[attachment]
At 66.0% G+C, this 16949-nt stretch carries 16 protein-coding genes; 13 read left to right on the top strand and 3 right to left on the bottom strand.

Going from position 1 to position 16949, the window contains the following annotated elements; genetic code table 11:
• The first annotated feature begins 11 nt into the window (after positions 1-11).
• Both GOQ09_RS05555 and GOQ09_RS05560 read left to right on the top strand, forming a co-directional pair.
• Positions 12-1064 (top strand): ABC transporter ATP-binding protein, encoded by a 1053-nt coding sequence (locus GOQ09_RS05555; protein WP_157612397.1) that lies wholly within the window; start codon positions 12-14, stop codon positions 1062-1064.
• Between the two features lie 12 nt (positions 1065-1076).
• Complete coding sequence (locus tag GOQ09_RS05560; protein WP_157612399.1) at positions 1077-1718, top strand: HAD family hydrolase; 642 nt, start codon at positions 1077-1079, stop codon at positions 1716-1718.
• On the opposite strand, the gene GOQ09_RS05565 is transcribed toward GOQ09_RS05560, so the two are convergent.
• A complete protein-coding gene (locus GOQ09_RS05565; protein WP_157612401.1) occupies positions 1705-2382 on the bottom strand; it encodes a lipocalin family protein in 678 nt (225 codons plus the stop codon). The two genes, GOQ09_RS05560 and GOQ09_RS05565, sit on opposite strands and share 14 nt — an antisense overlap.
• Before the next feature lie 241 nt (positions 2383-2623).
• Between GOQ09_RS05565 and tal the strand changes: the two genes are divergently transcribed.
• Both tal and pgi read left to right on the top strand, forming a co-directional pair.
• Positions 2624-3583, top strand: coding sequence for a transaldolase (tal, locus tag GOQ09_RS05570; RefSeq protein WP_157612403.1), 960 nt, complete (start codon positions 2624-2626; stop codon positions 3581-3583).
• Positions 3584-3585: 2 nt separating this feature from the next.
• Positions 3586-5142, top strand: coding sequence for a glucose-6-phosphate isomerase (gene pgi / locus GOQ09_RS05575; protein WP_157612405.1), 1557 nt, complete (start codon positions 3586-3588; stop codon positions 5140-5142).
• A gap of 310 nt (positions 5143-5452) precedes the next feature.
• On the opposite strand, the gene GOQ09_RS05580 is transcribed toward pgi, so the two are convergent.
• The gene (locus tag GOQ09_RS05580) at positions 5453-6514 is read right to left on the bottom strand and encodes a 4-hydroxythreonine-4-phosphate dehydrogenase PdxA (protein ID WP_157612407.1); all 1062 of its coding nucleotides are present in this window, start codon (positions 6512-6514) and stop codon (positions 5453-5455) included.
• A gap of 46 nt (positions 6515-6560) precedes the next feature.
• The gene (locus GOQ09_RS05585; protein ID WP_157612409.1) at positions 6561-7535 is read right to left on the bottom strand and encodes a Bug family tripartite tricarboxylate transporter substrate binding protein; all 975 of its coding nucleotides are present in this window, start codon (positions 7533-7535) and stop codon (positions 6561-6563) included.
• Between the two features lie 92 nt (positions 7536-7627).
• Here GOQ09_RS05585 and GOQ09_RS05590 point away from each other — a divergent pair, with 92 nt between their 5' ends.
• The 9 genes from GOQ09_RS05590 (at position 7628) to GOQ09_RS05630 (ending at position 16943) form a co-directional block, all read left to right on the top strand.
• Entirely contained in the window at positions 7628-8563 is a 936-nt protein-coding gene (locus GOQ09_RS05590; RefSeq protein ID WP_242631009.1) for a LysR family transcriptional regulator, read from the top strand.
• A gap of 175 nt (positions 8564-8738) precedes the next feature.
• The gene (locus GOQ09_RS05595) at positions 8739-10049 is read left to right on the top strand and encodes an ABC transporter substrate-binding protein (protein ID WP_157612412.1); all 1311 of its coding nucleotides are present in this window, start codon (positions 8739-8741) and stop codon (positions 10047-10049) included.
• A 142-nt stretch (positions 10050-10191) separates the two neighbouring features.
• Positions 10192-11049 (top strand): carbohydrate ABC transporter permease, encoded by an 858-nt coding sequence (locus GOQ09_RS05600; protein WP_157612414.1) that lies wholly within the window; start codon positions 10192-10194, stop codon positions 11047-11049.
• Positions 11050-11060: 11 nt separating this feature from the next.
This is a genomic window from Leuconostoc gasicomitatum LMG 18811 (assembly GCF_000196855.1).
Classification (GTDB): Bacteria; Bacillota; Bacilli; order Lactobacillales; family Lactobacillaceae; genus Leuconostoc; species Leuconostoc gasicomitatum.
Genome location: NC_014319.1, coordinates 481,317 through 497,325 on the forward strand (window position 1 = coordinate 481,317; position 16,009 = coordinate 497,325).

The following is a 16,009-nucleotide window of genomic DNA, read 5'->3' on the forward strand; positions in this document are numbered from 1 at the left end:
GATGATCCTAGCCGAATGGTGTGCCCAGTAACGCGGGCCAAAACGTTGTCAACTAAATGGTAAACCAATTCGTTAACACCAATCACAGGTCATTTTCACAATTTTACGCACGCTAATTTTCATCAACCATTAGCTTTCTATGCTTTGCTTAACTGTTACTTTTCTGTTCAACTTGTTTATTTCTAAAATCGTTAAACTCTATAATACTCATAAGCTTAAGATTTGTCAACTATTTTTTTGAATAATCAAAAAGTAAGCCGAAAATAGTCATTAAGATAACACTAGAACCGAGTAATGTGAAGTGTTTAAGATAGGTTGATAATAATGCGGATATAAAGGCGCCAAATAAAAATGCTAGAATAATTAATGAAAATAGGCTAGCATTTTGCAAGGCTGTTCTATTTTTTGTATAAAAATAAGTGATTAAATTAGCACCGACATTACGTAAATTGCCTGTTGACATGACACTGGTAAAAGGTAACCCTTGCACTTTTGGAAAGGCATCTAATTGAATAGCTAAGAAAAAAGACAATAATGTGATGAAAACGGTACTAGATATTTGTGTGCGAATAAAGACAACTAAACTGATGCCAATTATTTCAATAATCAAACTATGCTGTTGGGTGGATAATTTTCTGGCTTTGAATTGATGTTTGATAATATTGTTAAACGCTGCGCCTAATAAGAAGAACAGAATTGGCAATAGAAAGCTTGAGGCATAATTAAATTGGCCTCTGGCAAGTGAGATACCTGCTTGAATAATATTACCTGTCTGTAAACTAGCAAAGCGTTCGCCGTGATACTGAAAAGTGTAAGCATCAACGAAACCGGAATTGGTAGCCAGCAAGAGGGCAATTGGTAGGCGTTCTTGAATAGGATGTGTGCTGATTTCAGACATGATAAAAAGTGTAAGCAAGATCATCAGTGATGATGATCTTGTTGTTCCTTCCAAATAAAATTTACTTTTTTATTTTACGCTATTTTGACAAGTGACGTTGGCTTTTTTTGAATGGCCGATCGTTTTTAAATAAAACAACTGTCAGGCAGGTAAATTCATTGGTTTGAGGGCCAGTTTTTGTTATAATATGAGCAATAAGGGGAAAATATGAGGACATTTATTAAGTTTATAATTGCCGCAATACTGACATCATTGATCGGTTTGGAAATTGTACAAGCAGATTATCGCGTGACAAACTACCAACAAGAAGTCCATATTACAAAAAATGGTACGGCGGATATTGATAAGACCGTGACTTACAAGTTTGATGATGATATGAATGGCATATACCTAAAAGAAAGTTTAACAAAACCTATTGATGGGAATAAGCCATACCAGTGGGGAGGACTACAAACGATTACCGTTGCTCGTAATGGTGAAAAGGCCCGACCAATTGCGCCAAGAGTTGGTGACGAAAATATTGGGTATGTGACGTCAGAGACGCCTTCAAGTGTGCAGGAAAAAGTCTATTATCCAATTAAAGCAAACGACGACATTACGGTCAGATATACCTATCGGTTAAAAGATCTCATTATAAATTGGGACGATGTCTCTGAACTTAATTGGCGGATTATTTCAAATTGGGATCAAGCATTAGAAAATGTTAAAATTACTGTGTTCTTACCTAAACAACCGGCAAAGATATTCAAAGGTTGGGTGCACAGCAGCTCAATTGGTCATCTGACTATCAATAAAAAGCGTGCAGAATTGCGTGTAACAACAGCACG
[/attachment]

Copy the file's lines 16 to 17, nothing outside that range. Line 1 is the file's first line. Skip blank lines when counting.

• A gap of 310 nt (positions 5143-5452) precedes the next feature.
• On the opposite strand, the gene GOQ09_RS05580 is transcribed toward pgi, so the two are convergent.